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Industry leaders have called for urgent action to tackle the discrimination of benefit claimants by banks due to their refusal to approve buy-to-let mortgages. Helena McAleer, a landlord in Northern Ireland, has claimed that she has had her mortgage on her rental home revoked, due to renting the property to a benefits claimant. After speaking to her bank, she was informed that the value of the property had risen, and was told that there was potential to release equity from the home. However, after more discussions with her bank, Ms McAleer was informed that her property was no longer eligible for a buy-to-let mortgage, as it is the bank’s policy to refuse mortgages on property rented to receivers of benefits.

The eligibility criteria of buy-to-let mortgages at her bank explains that they do not consider Homes of Multiple Occupancy, DSS tenants, multiple tenancies, Related Person tenancies or bedsits for buy-to-let mortgages. Following her experiences with the bank, Ms McAleer has begun a social media campaign to highlight the issue, explaining that she is disgusted with the statement from the bank. She strongly disagrees that a bank should make this decision, where landlords will have to kick tenants out of their homes, simply due to their circumstances. Ms McAleer has also launched a petition campaigning for measures to fight against such rules, which obviously discriminate against Universal Credit and benefits claimants.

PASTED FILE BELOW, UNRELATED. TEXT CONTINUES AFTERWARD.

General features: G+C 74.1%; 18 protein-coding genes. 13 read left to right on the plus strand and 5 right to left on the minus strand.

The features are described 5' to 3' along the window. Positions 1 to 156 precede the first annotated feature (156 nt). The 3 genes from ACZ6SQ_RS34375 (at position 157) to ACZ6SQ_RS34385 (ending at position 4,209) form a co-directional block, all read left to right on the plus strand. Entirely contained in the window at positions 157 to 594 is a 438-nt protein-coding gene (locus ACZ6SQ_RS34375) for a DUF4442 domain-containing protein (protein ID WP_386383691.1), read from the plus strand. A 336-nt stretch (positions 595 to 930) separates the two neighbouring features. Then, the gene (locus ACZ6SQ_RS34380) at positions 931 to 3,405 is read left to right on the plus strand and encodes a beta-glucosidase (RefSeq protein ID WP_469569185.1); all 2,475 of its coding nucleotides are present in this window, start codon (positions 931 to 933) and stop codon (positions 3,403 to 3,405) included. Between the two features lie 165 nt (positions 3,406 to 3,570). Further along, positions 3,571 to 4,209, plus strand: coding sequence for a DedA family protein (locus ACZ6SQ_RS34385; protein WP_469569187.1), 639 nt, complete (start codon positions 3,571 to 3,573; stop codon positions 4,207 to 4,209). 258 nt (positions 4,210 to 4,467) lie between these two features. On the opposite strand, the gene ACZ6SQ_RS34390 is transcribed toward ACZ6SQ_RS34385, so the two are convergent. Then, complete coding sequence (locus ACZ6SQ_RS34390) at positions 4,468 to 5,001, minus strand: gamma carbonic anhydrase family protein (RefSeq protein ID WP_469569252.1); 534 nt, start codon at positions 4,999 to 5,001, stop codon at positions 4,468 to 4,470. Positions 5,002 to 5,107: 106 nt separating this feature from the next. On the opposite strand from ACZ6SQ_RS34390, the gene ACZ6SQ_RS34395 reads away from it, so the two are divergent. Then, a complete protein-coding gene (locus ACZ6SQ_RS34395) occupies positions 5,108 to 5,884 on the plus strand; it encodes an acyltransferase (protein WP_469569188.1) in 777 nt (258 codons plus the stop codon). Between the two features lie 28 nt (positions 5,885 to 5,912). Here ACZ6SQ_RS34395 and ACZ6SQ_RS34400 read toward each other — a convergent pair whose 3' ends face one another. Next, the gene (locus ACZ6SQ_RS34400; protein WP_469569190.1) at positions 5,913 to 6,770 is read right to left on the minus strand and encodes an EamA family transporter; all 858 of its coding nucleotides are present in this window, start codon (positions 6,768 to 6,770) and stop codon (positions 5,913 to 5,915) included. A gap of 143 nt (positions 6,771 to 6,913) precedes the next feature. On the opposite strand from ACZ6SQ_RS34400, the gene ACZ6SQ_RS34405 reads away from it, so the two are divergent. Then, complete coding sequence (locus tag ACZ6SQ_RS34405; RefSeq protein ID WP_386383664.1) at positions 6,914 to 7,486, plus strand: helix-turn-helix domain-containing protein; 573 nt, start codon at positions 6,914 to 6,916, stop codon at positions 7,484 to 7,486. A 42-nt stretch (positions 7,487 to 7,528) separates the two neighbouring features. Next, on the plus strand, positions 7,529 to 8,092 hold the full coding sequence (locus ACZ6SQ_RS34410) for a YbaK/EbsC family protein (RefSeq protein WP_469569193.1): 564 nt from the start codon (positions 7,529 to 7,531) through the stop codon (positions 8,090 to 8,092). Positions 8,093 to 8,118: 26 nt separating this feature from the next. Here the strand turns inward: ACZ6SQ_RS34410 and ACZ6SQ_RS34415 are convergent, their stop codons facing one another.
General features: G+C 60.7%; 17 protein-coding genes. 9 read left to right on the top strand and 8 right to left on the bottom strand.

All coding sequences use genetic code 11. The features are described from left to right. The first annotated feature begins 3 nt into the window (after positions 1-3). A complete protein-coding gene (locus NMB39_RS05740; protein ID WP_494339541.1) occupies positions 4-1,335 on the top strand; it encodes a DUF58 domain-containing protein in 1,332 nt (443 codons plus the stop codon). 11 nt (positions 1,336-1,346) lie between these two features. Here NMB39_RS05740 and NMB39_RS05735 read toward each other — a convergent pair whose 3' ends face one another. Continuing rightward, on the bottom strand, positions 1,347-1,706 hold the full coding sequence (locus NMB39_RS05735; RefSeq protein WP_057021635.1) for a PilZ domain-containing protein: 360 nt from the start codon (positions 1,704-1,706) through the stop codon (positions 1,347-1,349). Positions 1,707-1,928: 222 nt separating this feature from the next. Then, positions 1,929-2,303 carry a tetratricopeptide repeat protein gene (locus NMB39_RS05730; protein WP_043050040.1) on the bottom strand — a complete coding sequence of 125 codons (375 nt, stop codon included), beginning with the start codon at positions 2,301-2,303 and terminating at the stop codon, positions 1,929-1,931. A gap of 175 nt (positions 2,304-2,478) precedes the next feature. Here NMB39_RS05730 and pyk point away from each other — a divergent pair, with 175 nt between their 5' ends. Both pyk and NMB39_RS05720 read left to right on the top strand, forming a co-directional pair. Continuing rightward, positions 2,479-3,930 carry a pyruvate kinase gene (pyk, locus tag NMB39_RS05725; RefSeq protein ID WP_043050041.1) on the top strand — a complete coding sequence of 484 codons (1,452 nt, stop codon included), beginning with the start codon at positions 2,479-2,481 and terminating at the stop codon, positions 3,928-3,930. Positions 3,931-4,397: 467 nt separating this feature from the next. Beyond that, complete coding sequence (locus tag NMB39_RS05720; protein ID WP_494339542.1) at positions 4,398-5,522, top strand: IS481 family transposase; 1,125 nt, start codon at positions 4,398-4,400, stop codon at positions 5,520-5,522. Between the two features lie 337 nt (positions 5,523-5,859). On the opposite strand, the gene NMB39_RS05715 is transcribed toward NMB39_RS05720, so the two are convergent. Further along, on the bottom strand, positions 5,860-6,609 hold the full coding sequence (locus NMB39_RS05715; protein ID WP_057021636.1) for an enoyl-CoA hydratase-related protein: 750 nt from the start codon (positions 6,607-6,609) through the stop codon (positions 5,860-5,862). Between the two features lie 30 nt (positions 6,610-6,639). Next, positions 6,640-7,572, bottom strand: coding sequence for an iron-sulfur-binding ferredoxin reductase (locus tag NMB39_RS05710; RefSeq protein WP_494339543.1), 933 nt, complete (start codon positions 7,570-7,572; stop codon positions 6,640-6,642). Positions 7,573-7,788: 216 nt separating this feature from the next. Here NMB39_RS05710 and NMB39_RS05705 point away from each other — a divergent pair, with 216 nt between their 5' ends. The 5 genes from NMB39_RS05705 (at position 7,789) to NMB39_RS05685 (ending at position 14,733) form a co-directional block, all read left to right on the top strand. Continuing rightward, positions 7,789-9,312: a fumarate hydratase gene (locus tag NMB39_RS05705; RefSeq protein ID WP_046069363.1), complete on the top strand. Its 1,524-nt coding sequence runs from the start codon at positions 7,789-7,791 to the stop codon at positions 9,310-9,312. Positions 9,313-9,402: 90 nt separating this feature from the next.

Research conducted by the RLA (Residential Landlords Association) by mortgage consultants in 2017 discovered that 66 per cent of mortgage lenders, representing around 90 per cent of the BTL (buy-to-let) market, do not approve properties to be let to tenants receiving housing benefit. These included big high street banks, such as Natwest, TSB and Virgin. The RLA, in a letter to be sent to John Glen MP, the Treasury Minister for banking, has called for:

The government to apply its influence with the banks who refuse to lend buy-to-let mortgages where tenants are on housing benefit, to stop these discriminatory practices.

The Financial Conduct Authority (FCA) to work with the Bank of England in order to undertake a complete investigation into the magnitude of the problem, as well as prepare plans to overcome it. The RLA has stated it believes these practices breach many principles contained within the FCA’s policy on ‘Treating Customers Fairly’.

The Equalities and Human Rights Commission to commence a review into whether these practices are breaching law on equality. With a growing number of people claiming benefits and relying on renting within the private sector, it is a serious situation.

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